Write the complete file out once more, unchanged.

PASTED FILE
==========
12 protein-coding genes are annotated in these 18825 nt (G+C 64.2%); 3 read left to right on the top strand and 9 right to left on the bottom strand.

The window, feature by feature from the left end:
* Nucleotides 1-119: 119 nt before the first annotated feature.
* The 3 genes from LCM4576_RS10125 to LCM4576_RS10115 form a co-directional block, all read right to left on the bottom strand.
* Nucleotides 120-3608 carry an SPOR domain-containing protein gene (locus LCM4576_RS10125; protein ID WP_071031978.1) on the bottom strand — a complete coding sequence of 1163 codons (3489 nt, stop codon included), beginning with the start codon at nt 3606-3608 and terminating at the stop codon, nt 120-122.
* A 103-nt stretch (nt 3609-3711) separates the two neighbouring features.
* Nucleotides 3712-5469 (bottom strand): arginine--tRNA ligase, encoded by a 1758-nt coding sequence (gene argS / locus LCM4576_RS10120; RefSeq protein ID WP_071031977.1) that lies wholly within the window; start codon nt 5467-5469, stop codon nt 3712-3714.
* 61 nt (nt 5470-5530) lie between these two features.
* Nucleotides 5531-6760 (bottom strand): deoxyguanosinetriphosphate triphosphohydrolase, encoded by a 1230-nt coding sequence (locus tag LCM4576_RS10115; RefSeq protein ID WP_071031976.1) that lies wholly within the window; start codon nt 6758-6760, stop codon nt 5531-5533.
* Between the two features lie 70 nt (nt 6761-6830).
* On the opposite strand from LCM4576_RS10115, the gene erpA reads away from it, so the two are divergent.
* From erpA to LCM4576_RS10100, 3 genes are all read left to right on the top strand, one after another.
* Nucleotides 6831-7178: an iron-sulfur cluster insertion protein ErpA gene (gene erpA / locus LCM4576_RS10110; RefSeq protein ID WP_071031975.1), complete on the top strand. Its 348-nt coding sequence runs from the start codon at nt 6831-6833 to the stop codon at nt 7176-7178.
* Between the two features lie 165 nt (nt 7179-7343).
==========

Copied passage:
12 protein-coding genes are annotated in these 18825 nt (G+C 64.2%); 3 read left to right on the top strand and 9 right to left on the bottom strand.

The window, feature by feature from the left end:
* Nucleotides 1-119: 119 nt before the first annotated feature.
* The 3 genes from LCM4576_RS10125 to LCM4576_RS10115 form a co-directional block, all read right to left on the bottom strand.
* Nucleotides 120-3608 carry an SPOR domain-containing protein gene (locus LCM4576_RS10125; protein ID WP_071031978.1) on the bottom strand — a complete coding sequence of 1163 codons (3489 nt, stop codon included), beginning with the start codon at nt 3606-3608 and terminating at the stop codon, nt 120-122.
* A 103-nt stretch (nt 3609-3711) separates the two neighbouring features.
* Nucleotides 3712-5469 (bottom strand): arginine--tRNA ligase, encoded by a 1758-nt coding sequence (gene argS / locus LCM4576_RS10120; RefSeq protein ID WP_071031977.1) that lies wholly within the window; start codon nt 5467-5469, stop codon nt 3712-3714.
* 61 nt (nt 5470-5530) lie between these two features.
* Nucleotides 5531-6760 (bottom strand): deoxyguanosinetriphosphate triphosphohydrolase, encoded by a 1230-nt coding sequence (locus tag LCM4576_RS10115; RefSeq protein ID WP_071031976.1) that lies wholly within the window; start codon nt 6758-6760, stop codon nt 5531-5533.
* Between the two features lie 70 nt (nt 6761-6830).
* On the opposite strand from LCM4576_RS10115, the gene erpA reads away from it, so the two are divergent.
* From erpA to LCM4576_RS10100, 3 genes are all read left to right on the top strand, one after another.
* Nucleotides 6831-7178: an iron-sulfur cluster insertion protein ErpA gene (gene erpA / locus LCM4576_RS10110; RefSeq protein ID WP_071031975.1), complete on the top strand. Its 348-nt coding sequence runs from the start codon at nt 6831-6833 to the stop codon at nt 7176-7178.
* Between the two features lie 165 nt (nt 7179-7343).